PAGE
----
The Crime Readers' Association

The Diamond Dagger Interview: Andrew Taylor speaks to Martina Cole

14th September 2021

The Diamond Dagger is awarded those authors whose crime-writing careers have been marked by sustained excellence, and who have made a significant contribution to crime fiction writing.

In our annual interview, Andrew Taylor, Diamond Dagger winner in 2009, puts the questions to the winner of the Diamond Dagger 2021, Martina Cole.

Martina Cole was born in Essex, the youngest of five children of Irish Catholic parents.  Before embarking on her hugely successful writing career, she had worked in a variety of jobs, ranging from a wine waitress to an agency nurse.  It was the publication of her debut novel, Dangerous Lady, in 1991, which set her walking down the mean streets of gritty crime fiction.  Her novels, many of which have been adapted for television, have been praised for their keen sense of atmospheric realism and their strong, female protagonists.  Her latest novel, Loyalty, is due to be published by Headline in 2021.

  • What was your first childhood encounter with crime fiction?

Both my mum and my nan were crazy about true crime and detective magazines and, after they finished reading them, I used to take them to read later.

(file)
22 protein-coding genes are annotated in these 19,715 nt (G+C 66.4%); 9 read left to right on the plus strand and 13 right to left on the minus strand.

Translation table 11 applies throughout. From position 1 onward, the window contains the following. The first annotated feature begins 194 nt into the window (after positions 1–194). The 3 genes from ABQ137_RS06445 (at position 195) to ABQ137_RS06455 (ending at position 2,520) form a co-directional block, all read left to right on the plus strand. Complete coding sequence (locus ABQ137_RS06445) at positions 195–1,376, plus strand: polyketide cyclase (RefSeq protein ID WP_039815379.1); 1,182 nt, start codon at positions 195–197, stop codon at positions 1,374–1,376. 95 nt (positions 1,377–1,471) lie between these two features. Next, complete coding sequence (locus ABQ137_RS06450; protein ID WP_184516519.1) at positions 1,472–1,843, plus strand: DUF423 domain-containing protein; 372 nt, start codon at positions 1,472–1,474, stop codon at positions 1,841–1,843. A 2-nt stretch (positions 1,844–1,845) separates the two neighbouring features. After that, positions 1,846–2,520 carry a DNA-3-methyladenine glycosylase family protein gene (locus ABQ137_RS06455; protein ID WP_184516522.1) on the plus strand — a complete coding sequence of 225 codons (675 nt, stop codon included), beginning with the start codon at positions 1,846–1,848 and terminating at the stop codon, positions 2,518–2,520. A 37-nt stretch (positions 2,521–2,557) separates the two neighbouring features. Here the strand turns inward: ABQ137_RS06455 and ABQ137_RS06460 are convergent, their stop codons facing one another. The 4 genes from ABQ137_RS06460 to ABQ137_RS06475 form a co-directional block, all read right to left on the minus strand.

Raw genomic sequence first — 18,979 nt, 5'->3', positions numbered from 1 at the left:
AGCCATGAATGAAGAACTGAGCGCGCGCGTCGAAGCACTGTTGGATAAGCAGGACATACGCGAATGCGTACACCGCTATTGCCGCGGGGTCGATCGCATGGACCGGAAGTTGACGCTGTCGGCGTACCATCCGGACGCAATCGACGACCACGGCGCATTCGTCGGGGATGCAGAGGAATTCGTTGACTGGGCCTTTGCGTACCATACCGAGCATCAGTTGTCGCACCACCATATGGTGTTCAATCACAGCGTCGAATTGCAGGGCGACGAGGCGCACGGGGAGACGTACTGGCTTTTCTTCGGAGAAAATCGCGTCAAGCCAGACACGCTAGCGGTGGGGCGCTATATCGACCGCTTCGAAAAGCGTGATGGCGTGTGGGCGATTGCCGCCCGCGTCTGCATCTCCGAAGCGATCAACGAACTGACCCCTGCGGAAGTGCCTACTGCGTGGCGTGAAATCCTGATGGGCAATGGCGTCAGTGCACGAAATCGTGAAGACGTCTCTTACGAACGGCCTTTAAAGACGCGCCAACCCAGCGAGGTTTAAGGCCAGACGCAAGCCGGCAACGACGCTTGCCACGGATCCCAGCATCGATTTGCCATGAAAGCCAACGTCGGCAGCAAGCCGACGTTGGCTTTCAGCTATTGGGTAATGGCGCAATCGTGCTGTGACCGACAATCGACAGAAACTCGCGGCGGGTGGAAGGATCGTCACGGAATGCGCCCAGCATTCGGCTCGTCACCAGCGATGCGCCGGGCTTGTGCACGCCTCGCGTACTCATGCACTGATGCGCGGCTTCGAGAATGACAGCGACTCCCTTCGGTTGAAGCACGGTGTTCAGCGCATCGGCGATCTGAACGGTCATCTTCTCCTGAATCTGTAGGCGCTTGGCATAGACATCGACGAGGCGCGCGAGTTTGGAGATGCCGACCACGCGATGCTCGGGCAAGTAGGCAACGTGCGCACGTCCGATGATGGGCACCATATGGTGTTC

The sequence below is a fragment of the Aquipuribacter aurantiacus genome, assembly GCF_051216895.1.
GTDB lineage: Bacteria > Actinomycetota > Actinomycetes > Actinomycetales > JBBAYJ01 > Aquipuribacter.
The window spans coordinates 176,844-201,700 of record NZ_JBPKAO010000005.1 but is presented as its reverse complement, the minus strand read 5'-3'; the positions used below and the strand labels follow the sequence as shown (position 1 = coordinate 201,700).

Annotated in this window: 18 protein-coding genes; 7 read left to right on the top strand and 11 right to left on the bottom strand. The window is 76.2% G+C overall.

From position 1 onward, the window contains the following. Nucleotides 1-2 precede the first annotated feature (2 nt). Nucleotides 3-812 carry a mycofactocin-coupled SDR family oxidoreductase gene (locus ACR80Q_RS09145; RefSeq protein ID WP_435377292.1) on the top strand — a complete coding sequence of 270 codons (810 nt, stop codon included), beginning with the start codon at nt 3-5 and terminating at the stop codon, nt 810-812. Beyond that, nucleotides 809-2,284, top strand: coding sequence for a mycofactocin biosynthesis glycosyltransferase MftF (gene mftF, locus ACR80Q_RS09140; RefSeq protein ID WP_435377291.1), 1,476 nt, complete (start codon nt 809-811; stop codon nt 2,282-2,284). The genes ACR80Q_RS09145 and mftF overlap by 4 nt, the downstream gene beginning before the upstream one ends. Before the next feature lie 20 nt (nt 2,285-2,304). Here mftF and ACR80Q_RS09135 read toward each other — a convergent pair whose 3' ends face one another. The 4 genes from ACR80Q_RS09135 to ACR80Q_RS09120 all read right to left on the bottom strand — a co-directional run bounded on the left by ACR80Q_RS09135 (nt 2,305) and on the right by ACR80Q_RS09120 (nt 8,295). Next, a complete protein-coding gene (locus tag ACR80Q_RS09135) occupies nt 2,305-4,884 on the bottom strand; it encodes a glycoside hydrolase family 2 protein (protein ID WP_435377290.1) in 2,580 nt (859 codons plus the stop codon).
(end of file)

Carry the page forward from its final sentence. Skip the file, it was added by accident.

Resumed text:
• How has your own life experience affected the novels you write?

I come from a big, Irish family, so many of my books have big, Irish families and I am Catholic, so I write a lot about moral dilemmas. There were also a lot of criminals where I lived so I used to hear a lot of stories about them.

  • Your sales now run into the tens of millions, and you’ve spent more weeks at No 1 on the original fiction bestseller list than any other adult novelist. But what led you to write your very first novel? And when was the moment you knew it would be a success and that you’d carry on writing?

 I have always loved to read books, for as long as I can remember, so it was a natural progression to start writing. When I wrote Dangerous Lady, I sent it to a couple of publishers direct and was knocked back.  I rewrote it 10 years later and I remember sending it to an agent on a Thursday and on the Monday, he (Darley Anderson) called me and said, “You are going to be a star.” It was a life-changing moment.

  • It’s been said that your novels are the most requested by people in UK prisons. Is this true? Why do think this is?

 Yes, it is – my books are also the most stolen books from bookshops! When I take writing classes in prisons, they always say that they can relate to my characters.

  • What have you found is the best thing about being an author?

I have always loved to write, so to get paid for doing it has been wonderful.  Plus, I have had the privilege to meet many authors that I admire.

  • How has the business of authorship affected your life?

The huge sales changed my life completely and has let me do things that I had only ever dreamt of; for example, opening my own book shop, which is in Northern Cyprus.

  • Which is your own favourite among your novels, and why?